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Look out for skeleton racer John Daly at the 2014 Sochi Winter Olympics. Photo by: Official Team USA portrait.

Irish competitors to watch in the 2014 Sochi Winter Olympics

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Look out for skeleton racer John Daly at the 2014 Sochi Winter Olympics. Photo by: Official Team USA portrait.

The 2014 Winter Olympic and Paralympic Games kick off in Sochi on February 7, and whether you’re rooting for Team Ireland or Team USA the chances are you’ll be cheering on a number of talented Irish American athletes.

Pending final approval from the Olympic Council, which is expected to be announced any day now, Ireland is sending a team of five Olympians to Sochi – each one of them from the Irish diaspora.

Alpine skiers Florence Bell, from Streetly, in England, and Utah's Conor Lyne, whose father is from Kerry, will compete in the slalom and giant slalom. They will be joined by cross-country skier Jan Rossiter, who was born in Kerry but grew up in Ontario. Sixteen-year-old snowboarder Seamus O’Connor from California, whose grandparents emigrated from Dublin and Drogheda, will compete in the half-pipe. Skeleton rider Sean Greenwood O’Foighil, raised in Vancouver by his Canadian father and a mother from Galway, will also be racing in Sochi. Ireland has never won a medal in the Winter Olympics. The closest team Ireland ever came was at the 2002 Olympics in Salt Lake City, when Clifton Wrottesley placed fourth in the skeleton race. For the 2014 games, Seamus O’Connor is tipped to be Ireland’s best chance at taking home a medal.

A number of Irish names stand out from among the 224-person American team. Competing in the Biathlon, which combines cross-country skiing and rifle shooting, are Tim Burke, a third-time winter Olympian who grew up outside of Lake Placid, NY and 17-year-old Sean Doherty from Conway, NH. Long Island's John Daly, whose father drove him to Lake Placid for years just so he could train for the American team, will be taking part in the skeleton. First-time Olympian Johnny Quinn, who grew up in Texas and has a degree in criminal justice, will be in the four-man bobsled race. In the luge, keep an eye out for Erin Hamlin from New Hartford, New York.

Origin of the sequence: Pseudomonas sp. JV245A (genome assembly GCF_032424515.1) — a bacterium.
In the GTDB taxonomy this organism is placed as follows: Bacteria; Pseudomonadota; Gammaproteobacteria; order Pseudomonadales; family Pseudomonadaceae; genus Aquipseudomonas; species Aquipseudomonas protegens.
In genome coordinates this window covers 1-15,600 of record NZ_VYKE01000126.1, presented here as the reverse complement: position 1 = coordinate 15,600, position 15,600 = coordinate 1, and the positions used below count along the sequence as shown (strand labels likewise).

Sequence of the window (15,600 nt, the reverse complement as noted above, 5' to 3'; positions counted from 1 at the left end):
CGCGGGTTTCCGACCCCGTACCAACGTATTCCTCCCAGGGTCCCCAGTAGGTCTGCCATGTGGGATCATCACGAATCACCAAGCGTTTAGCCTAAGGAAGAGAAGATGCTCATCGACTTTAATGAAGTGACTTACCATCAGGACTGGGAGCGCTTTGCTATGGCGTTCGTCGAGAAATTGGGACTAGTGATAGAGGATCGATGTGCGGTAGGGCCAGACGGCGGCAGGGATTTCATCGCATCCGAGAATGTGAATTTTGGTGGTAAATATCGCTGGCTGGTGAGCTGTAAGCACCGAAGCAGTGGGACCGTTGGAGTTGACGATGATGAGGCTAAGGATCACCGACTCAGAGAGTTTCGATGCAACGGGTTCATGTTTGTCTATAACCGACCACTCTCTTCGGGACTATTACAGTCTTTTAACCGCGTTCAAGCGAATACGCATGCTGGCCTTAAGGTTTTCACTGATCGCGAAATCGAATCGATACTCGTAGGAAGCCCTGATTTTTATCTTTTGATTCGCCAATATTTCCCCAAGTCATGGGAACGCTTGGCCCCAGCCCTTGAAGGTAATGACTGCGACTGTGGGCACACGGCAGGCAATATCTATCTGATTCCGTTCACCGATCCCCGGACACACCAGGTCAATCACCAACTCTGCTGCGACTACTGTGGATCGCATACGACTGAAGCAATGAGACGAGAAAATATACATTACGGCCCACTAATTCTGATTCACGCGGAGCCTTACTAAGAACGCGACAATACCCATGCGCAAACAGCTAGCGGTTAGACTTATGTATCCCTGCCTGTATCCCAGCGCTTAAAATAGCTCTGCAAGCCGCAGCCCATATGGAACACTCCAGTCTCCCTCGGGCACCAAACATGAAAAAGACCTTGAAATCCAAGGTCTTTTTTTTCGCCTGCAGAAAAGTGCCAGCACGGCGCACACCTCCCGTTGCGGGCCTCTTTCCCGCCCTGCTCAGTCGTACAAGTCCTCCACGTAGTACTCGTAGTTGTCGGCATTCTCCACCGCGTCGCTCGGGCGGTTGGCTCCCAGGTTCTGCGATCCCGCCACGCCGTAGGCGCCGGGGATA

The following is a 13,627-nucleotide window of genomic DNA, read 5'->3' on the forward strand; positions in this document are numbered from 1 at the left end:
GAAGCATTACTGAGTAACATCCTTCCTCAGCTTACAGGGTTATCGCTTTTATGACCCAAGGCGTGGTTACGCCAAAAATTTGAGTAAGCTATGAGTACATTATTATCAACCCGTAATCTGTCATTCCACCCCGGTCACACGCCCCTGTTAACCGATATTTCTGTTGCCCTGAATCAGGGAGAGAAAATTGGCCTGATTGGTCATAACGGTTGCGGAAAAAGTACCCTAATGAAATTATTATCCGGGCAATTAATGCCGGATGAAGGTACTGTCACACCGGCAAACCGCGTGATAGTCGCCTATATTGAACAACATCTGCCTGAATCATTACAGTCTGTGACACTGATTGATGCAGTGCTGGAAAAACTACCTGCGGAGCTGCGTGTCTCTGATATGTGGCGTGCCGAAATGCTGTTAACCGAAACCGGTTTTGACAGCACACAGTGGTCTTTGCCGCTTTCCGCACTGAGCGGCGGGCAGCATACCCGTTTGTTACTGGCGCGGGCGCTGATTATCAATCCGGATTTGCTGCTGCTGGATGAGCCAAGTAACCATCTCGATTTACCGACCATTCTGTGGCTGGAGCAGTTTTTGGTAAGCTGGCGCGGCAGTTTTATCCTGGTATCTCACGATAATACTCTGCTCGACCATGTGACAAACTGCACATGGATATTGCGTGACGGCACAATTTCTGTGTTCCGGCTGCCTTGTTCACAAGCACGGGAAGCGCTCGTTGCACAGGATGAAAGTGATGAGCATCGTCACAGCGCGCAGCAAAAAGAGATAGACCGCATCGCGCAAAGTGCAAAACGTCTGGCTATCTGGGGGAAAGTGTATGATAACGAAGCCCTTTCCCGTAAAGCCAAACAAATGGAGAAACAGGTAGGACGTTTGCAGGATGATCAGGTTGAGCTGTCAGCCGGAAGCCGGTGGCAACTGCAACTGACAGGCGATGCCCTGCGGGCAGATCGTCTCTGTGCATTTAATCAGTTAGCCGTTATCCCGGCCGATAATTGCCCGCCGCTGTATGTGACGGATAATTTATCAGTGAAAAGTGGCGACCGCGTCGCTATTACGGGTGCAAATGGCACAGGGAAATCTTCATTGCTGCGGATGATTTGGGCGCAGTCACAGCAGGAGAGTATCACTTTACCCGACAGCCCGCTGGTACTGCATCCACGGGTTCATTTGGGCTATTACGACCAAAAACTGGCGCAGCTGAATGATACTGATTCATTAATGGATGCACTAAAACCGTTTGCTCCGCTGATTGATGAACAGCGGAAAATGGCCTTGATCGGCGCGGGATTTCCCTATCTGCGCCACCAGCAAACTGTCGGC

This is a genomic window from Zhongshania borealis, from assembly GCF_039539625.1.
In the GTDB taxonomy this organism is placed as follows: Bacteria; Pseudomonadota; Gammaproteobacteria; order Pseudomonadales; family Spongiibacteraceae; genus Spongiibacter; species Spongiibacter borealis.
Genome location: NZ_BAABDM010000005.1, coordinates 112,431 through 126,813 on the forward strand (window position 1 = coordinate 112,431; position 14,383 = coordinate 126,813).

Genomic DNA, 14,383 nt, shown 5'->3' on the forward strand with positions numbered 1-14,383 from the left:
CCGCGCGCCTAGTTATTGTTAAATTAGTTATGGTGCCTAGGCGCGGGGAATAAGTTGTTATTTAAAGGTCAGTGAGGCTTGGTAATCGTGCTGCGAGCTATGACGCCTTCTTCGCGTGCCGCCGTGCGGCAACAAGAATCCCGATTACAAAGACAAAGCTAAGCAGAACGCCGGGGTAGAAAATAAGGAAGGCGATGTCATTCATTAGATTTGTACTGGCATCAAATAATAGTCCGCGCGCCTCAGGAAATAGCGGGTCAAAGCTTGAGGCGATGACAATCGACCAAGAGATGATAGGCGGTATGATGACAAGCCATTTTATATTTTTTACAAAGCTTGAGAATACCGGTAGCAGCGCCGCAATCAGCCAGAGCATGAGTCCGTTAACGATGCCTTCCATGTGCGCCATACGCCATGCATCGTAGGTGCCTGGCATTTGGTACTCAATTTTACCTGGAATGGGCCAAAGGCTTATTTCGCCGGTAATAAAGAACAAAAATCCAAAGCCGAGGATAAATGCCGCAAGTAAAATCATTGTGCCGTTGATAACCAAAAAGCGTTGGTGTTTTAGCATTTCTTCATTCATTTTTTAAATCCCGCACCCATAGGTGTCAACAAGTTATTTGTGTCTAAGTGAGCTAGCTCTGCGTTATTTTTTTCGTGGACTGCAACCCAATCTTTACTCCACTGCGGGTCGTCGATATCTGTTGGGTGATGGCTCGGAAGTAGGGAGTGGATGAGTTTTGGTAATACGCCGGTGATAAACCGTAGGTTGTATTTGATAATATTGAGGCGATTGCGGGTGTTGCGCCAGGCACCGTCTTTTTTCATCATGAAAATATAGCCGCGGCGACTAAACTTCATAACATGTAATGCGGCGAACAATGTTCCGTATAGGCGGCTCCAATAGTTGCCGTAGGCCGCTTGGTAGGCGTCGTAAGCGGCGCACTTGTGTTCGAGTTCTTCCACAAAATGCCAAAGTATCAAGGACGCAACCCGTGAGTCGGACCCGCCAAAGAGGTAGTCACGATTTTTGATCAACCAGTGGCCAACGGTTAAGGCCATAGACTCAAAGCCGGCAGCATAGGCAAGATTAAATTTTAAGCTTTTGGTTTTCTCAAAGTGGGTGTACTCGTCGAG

Freeskier Devin Logan, who has been skiing since she was two-years-old, will be competing in the half-pipe and slopestyle events. Freestyler Patrick Deneen, who tried on skis for the first time at just 11 months, will be skiing the moguls.

On the men’s hockey team, watch out for New York Rangers Captain Ryan Callahan among others. In fact, you practically have to have a first name of Ryan just to get on the team! On the women’s team, there’s Meghan Duggan from Danvers, MA and goalie Brianne McLaughlin from Elyria, Ohio.

There’s also Jason Brown, the 17-year-old figure skater who, though not of Irish descent, became a media darling last week with his astounding Irish dance-inspired free-skate routing, set to a song from Riverdance, which secured him a spot on Team USA.

In the Winter Paralympics, forwards Dan McCoy, Kevin McKee, and Josh Sweeney lead the charge on the sled hockey team. Sweeney is a bilateral amputee, who in 2009 was wounded by an IED while serving in Afghanistan. The para curling team is led by Penny Greely, who when not participating in the Winter Paralympics – or the Summer Paralympics in wheelchair volleyball – is a caseworker in Brown County, WI. It is also led by Patrick McDonald, an army veteran, who came in fourth place at the 2010 Winter Paralympic games.

Ireland has never competed in the Winter Paralympics.

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